From 2005 to 2009, the fatal
oil field accident rate for oil and gas industry workers was approximately 700 percent higher
than the general fatality rate among workers and 250 percent higher than
the fatality rate specifically in the construction industry, according
to an article in the
Upcoming Oil Field Safety Study
Now, federal health officials working out of the Denver office of the National
Institute for Occupational Safety and Health (NIOSH) intend to launch
a new oil field safety study in 2016. They will head out to training centers,
work camps, construction yards, well sites and even community centers
in North Dakota and Texas to distribute 500 questionnaires designed to
gather data regarding workplace safety issues in the oil patch.
Seeking Specifics About Oil Field Accidents
NIOSH wants first-hand information about the specific dangers that the
workers face on a daily basis. Officials say that industry safety information
has been difficult to assemble because there is no single group or organization
representing oil and gas workers. One of the areas that the Institute
will focus on is the frequency of motor vehicle accidents in the oil patch.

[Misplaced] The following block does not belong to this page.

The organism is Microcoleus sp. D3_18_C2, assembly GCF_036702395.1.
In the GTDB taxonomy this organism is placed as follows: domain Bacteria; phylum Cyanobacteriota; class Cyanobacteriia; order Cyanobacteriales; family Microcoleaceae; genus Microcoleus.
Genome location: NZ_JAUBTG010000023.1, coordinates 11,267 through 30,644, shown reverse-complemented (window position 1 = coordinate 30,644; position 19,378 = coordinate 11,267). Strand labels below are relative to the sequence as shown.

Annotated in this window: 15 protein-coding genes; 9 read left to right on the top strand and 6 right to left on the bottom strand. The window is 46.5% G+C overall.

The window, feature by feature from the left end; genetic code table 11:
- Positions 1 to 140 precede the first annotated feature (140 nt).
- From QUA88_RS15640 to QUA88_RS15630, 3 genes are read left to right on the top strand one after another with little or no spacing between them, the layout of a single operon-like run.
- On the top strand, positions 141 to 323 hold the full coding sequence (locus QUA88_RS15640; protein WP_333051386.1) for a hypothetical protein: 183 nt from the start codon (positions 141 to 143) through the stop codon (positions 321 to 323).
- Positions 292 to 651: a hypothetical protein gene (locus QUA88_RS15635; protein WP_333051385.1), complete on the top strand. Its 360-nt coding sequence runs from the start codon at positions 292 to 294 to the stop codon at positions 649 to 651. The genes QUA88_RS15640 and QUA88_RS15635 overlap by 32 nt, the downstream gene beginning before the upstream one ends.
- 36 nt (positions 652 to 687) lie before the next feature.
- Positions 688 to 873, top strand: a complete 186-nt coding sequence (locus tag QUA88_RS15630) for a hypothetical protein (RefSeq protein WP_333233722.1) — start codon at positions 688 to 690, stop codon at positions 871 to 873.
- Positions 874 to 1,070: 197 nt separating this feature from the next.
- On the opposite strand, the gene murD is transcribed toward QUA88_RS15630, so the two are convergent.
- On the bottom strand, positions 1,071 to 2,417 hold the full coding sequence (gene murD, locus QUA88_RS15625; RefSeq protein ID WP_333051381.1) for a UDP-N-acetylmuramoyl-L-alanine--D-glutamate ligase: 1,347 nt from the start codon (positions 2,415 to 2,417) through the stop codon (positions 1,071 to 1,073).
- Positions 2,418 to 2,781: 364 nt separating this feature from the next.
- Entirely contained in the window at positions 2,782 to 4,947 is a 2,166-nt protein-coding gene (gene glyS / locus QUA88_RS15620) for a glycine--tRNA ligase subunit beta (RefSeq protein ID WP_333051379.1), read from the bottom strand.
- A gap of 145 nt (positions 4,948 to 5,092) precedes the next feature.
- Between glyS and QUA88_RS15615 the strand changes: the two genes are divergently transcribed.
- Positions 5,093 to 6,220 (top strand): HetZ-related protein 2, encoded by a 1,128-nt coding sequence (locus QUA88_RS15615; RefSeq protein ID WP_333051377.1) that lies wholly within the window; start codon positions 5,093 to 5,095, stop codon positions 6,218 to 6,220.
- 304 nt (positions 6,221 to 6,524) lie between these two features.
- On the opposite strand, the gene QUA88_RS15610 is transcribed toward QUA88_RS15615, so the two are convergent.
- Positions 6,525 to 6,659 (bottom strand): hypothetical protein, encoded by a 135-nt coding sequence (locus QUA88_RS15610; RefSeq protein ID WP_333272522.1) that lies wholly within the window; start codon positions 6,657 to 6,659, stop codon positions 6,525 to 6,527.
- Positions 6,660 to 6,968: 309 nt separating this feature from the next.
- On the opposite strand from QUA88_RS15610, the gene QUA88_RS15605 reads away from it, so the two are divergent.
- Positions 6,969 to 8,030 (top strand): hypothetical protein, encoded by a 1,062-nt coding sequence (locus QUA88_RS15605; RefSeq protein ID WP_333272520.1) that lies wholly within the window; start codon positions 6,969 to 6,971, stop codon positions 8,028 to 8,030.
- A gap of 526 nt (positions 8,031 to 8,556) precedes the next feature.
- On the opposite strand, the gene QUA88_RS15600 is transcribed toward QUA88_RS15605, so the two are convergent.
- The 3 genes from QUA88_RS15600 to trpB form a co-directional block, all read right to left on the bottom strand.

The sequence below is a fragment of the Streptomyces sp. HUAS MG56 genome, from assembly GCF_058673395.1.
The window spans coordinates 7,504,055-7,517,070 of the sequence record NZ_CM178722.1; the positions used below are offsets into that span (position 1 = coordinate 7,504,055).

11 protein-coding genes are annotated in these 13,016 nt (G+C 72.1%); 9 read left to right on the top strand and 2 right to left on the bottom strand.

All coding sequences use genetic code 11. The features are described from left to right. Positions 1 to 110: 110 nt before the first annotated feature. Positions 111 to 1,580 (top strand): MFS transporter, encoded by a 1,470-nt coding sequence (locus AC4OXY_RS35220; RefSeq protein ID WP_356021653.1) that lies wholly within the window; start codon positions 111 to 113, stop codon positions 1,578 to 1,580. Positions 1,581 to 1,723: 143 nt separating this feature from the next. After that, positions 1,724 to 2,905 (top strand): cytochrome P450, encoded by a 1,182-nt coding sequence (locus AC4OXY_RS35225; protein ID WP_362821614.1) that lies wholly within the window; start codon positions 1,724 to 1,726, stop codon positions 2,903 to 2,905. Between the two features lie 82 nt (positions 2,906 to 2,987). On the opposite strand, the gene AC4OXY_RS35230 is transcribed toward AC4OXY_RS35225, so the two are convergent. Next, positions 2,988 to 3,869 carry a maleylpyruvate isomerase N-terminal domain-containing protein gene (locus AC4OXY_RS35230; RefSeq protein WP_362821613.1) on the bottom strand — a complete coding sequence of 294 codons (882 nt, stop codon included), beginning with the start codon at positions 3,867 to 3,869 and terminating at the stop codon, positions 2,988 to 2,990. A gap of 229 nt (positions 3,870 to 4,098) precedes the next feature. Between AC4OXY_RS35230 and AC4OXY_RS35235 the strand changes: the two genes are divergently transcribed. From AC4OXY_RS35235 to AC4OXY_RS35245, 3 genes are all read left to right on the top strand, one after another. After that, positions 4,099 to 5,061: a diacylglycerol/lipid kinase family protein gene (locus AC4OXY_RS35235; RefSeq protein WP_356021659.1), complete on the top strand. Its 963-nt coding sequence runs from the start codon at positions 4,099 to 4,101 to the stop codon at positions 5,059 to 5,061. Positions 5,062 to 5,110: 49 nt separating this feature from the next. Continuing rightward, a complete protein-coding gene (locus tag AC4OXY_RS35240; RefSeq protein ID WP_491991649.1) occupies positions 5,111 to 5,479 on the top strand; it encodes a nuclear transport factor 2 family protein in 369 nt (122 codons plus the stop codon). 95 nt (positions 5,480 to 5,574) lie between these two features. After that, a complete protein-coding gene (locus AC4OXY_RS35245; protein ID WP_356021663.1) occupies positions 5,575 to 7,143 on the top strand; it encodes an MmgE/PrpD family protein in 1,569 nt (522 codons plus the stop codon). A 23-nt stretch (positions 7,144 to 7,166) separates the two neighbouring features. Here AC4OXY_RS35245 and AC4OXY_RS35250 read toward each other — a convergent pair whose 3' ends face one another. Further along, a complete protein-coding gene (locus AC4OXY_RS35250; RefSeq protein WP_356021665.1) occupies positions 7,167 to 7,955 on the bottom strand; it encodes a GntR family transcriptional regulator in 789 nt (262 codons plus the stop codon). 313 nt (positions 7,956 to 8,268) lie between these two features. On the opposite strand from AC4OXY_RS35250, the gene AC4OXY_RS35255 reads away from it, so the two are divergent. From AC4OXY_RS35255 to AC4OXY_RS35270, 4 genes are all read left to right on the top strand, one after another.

Researchers also want to gather data regarding cell phone use, seat belt
use and access to driver training programs.
Another focal point of the study is tank gauging, which is the process
of measuring the level of oil levels and oil byproducts in tanks. According
to the Denver Post article, nine workers have died in the past half-decade
while involved in tank gauging activities.
In general, the high incidence of oilfield accidents may be related in
part to the difficult working conditions that include long hours, hostile
weather and the use of dangerous equipment. Hopefully, the 2016 NIOSH
study will provide insights that will promote oil field safety in the future.
Our firm assists Bakken workers who experience oil field accidents. To
learn more, or to arrange for a complimentary consultation, please